- This will lead to a fuller range of options, such as pinning the files/apps.
2. Change the Order of Context Reading for Buttons and Other Controls
If you’re not satisfied with the truncated context menu, you can change the context level for buttons and controls to a higher category. This will display more options to you.
- From the Windows 11 search menu, open the option for context level for buttons and controls.
- By default, the context reading is set at “immediate context.” Change it to “full context of old and new controls,” the highest level.
3. Windows 11 Full Context Menu Using CLSID
Do you need a more permanent solution for displaying the fullest context menu on a Windows 11 device? A popular registry hack using CLSID does the trick. It refers to a unique ID for any application of a Windows device. We’ll need to update some of the CLSID registry entries for the best results.
- Go to Win + R to open Registry editor.
- Go down the following path:
- Right-click on CLSID to generate a new key. Give it the following name:
- Its data value is not stored. Double-click to change the value. Add “InprocServer32” as a new key.
- The value should be“not set.” Double-click on the default key.
- Edit the string. Do not type anything and just hit “OK” to proceed.
- After a restart, the full context menu for Windows 11 will appear.
- Some of the context options that you can now access directly are running the app or file as an administrator, opening file location, and pinning it to Start.
- You have many new additional options on a plain desktop as well, such as Personalize, Display settings, Refresh, and Paste shortcut. It’s the closest thing to the Windows 10 classic context menu.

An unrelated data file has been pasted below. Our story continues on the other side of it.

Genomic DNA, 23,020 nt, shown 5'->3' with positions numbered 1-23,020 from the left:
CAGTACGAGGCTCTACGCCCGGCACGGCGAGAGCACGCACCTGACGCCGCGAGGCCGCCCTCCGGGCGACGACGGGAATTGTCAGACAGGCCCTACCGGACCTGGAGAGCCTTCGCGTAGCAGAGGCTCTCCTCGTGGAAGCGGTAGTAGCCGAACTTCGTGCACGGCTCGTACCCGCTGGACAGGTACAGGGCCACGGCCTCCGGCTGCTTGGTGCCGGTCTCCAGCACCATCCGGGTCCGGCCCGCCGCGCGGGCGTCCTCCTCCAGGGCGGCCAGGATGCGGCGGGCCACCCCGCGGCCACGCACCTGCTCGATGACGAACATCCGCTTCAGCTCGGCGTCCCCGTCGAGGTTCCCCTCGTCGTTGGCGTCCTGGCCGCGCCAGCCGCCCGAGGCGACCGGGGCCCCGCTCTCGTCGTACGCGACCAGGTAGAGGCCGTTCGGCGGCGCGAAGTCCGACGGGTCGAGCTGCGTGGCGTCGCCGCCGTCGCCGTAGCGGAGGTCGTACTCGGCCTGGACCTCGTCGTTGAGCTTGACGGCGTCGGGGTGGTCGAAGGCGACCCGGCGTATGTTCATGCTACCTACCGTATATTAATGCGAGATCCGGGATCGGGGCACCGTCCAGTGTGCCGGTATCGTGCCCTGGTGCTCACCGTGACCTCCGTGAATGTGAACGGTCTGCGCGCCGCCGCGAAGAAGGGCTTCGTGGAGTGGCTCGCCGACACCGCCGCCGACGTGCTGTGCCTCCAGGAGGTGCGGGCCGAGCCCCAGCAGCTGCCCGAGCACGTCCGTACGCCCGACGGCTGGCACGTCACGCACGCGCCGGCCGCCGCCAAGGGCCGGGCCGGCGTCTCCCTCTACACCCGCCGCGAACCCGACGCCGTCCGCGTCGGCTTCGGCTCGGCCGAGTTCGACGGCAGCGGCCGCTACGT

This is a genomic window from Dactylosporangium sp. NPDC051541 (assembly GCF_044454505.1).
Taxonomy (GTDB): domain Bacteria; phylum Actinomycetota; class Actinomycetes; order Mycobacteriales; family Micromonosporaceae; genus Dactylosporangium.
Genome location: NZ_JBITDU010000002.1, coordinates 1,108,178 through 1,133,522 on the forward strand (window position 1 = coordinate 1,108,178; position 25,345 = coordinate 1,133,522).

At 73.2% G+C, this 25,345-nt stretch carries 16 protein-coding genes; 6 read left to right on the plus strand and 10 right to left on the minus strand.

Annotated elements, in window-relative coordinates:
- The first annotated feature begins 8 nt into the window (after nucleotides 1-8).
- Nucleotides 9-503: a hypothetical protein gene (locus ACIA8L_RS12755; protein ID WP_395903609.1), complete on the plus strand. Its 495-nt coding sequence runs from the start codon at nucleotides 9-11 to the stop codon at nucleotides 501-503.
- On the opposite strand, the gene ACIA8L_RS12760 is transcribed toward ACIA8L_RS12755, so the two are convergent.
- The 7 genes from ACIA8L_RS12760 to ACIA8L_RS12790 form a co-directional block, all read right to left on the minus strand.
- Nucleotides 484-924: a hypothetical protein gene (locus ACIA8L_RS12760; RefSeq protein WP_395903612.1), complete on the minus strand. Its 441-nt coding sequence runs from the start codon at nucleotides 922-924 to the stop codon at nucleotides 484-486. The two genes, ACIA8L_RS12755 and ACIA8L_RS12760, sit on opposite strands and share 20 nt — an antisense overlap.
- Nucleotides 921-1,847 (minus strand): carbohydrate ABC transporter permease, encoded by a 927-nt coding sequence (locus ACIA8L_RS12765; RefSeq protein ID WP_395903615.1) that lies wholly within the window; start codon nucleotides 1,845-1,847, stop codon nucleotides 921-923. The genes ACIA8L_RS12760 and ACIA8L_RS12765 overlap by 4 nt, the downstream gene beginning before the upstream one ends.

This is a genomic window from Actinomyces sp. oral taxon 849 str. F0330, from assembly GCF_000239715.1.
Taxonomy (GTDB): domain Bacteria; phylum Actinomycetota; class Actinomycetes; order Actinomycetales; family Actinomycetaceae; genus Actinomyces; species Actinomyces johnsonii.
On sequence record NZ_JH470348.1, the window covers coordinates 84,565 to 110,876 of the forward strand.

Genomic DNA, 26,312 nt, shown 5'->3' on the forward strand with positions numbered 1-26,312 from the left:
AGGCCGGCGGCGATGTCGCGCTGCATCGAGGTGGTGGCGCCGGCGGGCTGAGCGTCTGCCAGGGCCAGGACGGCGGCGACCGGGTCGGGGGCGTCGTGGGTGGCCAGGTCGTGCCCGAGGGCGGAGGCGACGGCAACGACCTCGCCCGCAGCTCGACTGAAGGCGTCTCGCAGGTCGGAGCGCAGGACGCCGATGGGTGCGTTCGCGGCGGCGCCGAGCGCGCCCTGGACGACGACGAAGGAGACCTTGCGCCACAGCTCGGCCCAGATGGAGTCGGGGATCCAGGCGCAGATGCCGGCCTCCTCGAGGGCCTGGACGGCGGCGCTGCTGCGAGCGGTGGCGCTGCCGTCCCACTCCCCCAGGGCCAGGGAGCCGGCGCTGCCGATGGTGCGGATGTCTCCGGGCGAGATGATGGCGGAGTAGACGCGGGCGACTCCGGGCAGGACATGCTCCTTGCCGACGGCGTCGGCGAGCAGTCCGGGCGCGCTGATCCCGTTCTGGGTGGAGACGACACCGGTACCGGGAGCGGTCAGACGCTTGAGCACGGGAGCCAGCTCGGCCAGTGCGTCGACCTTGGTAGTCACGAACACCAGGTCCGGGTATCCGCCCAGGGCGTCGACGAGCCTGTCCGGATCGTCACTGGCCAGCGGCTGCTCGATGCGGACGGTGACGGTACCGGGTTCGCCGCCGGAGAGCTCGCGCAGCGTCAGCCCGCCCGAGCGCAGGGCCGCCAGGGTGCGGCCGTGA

How to Go Back to New Context Menus in Windows 11
To go back to the new style of context menus in Windows 11, you only need to delete the registry key that was created earlier. After a restart or relaunching of Windows Explorer.exe, the new style of context menu will be visible again.
Applications of Windows 11 Context Menus
Windows 11 context menus are slowly being supported by both Microsoft and external applications. Here are a few examples below.
In Windows 11, Paint has received more simplified functionalities in the context menus displayed in a ribbon header. All the options – such as cut, copy, share, delete, rename, and properties – are now accessed from minimal icons on the ribbon.
2. File Explorer
Go to any folder to access the context menu options – such as cut, copy, paste, move, and new documents/zip folders – on the top dashboard. Due to much less scrolling effort, this extra option is a real time-saver if you want to work with multiple files in a folder.
VLC is one of the first external programs to support the Windows 11 context menus. When you install VLC in Windows 11, you’ll see a clear new option for enabling the context menus.
The new context menus in Windows 11 are prominently visible inside VLC’s media player.
At the time of writing, other app developers are slowly embracing the new context menu style in Windows 11. In the next few months, we’ll see more of them adapt to a Windows 11 user experience.
The Windows 11 context menus are supported on the Photos app. With the relevant menu icons everywhere, it’s more visually appealing to edit photos/videos on this software.
Frequently Asked Questions
1. How do I remove application-specific context menu entries in Windows 10/11?
Many times, application-specific Windows 10/11 context menu entries can occupy extra space. The more programs you add, more such entries are created. To minimize the impact, go to the “Registry Editor” and down the following path:
Once there, delete any application-specific entries.
2. Can I use freeware utilities to edit the right-click context menus in Windows 11?
Yes, you can. Many third-party downloads achieve similar or customized results. But with registry edits, it’s preferable to use the built-in Microsoft tools like Notepad, Command-line, and Windows Terminal.
The new Windows 11 context menu are more than just aesthetic additions. They also provide some necessary functionalities which we have covered here.
Windows 11 is gaining mainstream popularity. If you’re looking to download and install it on your Windows 10 PC, check out our detailed guide and a few things to do before and after installing Windows 11.